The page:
An enduring career

An enduring career

Waste Management Review speaks to BOC’s Jacquie Hiller about how the gas and engineering company is reducing its carbon footprint.

It’s rare in the 21st century to find someone who has spent most of their career with one company, as modern estimates predict future graduates will have as many as 17 different jobs in their lifetime across five different careers.

Jacquie Hiller has spent most of her three-decade career as an engineer for the industrial gas and engineering company, BOC – part of the global Linde Group. 

Her passion dates back to her schooling years where she had a keen interest in science. This initially saw her being interested in veterinary science or physiotherapy as potential career options, but after a summer camp promoting women in science and engineering at UNSW, Jacquie found herself drawn to the technical and problem solving world of engineering.

Jacquie studied chemical engineering at the University of Sydney in the late ‘80s and was fortunate enough to be given the opportunity to join the engineering cadetship program at BOC (formerly known as CIG) during this time. 

Having thoroughly enjoyed university and the cadetship, Jacquie went on to work for BOC commissioning cryogenic air separation units as well as hydrogen and carbon dioxide plants in remote locations across Australia and Indonesia. Other roles have included logic programming and project engineering, all involving cryogenic liquid and gas production facilities.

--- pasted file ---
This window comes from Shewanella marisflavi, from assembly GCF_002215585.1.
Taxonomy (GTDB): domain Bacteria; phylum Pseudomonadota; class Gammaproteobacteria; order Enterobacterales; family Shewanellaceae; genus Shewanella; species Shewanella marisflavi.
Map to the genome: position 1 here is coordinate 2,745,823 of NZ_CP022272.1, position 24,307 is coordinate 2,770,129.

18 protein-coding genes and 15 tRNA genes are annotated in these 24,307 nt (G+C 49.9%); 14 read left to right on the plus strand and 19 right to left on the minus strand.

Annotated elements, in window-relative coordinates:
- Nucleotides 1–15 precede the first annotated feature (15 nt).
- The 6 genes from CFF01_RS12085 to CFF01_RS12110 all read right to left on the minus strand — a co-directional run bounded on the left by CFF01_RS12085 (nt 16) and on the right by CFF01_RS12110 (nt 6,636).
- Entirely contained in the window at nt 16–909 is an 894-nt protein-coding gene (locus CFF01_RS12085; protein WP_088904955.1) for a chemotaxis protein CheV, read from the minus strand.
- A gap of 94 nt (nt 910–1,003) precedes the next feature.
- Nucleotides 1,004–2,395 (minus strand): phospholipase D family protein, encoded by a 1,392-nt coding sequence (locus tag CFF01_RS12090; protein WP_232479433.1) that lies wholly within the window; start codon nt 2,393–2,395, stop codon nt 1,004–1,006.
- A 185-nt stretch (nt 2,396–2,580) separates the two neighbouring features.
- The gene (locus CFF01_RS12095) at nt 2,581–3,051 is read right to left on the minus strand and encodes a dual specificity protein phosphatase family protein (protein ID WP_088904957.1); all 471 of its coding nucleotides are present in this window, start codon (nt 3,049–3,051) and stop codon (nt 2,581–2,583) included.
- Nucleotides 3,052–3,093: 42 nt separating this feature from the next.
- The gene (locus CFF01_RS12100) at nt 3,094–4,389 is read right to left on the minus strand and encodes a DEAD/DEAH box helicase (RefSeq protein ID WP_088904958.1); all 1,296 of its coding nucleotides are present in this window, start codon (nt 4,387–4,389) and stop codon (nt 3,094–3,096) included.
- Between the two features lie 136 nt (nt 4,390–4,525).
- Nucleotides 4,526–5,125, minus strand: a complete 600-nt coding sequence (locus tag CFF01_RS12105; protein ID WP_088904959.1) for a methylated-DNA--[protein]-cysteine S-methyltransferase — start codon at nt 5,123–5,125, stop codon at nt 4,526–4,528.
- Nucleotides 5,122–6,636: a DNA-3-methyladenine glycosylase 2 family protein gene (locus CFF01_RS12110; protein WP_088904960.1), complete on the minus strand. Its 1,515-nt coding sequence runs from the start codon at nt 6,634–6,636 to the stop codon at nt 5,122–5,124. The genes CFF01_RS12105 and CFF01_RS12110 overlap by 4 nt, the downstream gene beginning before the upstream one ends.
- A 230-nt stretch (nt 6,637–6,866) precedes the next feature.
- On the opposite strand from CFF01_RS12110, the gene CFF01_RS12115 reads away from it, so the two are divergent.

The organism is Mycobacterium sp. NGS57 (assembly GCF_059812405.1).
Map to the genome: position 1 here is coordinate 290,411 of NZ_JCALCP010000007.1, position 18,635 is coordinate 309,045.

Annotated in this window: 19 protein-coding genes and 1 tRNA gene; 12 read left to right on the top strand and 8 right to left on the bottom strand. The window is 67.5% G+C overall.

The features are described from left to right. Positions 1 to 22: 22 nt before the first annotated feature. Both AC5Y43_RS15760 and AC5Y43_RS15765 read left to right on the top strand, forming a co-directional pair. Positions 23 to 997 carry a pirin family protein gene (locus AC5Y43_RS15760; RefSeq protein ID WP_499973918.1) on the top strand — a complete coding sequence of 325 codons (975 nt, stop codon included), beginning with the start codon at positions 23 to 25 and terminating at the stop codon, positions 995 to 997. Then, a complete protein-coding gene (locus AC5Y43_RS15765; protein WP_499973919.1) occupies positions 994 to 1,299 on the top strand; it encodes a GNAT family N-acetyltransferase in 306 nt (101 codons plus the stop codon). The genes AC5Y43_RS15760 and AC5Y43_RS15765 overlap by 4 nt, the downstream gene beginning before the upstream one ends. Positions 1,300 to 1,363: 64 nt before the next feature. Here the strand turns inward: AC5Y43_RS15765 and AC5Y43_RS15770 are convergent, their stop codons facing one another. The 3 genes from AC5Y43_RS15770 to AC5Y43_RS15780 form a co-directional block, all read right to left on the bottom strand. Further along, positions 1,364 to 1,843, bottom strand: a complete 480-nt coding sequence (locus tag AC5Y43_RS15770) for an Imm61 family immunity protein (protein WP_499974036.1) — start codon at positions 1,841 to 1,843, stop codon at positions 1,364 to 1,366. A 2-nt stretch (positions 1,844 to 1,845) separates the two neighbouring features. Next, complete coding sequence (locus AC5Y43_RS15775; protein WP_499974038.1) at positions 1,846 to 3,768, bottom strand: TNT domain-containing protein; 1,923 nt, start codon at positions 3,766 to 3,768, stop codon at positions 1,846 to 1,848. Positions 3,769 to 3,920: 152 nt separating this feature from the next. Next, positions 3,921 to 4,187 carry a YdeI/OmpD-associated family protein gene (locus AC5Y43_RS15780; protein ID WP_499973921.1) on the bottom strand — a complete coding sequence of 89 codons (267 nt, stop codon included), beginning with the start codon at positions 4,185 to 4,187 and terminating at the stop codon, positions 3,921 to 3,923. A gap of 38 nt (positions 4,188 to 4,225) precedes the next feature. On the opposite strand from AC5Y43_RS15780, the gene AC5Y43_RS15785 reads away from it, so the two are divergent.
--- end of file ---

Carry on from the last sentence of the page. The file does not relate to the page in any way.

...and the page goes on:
“In the late ‘90s I went back to study to be a physio and remained as a contractor working on programming for BOC,” she says.

But her zeal to work as an engineer and solve day-to-day challenges with logic and technical expertise remained strong, and five years later Jacquie rejoined BOC as a process engineer in 2014.

She has since moved into the role of Energy Manager for BOC South Pacific Region, working mainly in optimising the procurement and demand side management of electricity. She is also involved in efficiency schemes to reduce BOC’s energy consumption, minimise gas losses and maximise efficiency. The projects are not only commercially beneficial, but reduce the overall carbon footprint.

“As part of BOC’s energy management strategy and commitment to sustainability we are currently rolling out solar photovoltaics to approximately 50 sites across Australia with an installed capacity of 1.5 megawatt with a potential to double this in the second stage of the solar program.”

Efficiency and sustainability are embedded in BOC and its parent company Linde. Linde has developed specialised equipment and gas treatments that enable environmental benefits such as increasing recyclable water rates by up to 70 per cent and reducing fuel use and emissions in parts of the steel-making process by 50 per cent.

BOC and Linde are also involved in pioneering renewable hydrogen projects for use in hydrogen fuel cell vehicles in many regions around the world.